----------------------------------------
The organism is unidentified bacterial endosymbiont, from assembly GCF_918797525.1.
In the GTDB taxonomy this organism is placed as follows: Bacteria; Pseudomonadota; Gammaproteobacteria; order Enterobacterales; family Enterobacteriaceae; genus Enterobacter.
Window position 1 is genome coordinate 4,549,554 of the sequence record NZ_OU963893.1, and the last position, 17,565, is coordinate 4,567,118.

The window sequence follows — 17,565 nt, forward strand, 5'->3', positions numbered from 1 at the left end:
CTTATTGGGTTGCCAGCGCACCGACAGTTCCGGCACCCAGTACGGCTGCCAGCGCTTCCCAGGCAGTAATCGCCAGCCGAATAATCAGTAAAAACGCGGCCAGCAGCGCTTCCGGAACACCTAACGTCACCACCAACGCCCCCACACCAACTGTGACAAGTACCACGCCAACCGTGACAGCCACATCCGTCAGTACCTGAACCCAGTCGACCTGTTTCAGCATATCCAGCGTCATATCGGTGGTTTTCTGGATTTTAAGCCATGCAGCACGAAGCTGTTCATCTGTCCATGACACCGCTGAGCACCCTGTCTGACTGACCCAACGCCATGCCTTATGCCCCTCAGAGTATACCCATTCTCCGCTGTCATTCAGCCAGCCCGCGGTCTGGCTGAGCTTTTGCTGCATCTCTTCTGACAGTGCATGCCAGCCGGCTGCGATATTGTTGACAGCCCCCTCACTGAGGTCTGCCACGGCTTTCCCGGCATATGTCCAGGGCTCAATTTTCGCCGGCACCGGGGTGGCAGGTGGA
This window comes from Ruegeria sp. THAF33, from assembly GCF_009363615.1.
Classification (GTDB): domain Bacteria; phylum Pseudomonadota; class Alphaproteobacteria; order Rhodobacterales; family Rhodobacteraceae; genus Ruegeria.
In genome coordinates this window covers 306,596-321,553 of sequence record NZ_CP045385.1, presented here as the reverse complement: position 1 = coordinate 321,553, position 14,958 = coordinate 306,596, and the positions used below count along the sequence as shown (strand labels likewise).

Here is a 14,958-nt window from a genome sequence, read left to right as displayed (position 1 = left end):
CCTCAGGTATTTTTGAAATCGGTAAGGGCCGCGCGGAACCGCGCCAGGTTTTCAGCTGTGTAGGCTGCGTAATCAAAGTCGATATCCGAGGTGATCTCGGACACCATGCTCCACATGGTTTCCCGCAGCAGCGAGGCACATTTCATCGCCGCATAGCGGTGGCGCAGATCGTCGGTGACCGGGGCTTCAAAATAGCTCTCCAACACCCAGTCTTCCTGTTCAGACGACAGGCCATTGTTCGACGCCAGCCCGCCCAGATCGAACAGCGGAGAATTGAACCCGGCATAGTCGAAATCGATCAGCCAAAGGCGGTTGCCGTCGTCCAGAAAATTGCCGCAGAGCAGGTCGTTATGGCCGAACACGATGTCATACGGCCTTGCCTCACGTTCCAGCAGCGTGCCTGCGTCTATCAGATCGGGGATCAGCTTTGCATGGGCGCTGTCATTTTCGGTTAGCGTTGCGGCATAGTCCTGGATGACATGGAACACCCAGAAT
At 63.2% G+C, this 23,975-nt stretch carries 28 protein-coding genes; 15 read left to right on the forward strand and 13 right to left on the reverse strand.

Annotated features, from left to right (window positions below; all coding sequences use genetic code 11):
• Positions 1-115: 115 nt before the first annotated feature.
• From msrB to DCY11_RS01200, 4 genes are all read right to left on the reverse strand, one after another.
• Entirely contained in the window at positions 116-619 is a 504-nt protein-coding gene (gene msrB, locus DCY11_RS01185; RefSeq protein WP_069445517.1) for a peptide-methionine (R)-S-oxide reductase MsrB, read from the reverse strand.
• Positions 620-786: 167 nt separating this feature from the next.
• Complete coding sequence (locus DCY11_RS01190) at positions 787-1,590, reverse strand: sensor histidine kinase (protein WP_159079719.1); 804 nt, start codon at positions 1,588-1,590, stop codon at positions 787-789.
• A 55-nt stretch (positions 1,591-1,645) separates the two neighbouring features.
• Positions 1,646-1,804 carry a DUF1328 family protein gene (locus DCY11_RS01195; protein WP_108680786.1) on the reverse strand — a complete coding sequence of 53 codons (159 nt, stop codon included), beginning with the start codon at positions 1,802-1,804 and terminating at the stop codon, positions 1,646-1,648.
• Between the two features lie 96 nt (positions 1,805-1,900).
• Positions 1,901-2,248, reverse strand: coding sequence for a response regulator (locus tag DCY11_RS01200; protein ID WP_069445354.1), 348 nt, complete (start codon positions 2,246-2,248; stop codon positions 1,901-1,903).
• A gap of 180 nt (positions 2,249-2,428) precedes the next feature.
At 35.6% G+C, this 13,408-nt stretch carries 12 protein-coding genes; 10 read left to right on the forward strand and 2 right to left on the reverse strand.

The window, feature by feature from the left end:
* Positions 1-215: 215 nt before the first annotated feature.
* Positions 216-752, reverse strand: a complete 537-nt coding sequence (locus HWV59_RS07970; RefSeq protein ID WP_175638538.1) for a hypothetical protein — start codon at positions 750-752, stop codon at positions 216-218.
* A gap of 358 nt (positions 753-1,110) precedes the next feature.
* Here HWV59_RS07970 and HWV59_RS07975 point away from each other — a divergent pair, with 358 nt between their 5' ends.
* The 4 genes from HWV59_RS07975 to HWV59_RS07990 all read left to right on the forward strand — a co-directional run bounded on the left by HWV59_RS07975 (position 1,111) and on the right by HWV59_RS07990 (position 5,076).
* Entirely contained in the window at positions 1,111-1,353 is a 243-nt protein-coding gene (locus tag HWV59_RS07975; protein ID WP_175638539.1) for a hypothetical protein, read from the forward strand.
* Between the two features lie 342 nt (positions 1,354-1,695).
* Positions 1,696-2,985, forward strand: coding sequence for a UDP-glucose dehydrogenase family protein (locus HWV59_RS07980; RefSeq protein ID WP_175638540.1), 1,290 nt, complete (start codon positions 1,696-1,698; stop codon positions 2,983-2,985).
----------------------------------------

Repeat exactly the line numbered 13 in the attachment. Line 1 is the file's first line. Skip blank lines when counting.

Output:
• Positions 1-115: 115 nt before the first annotated feature.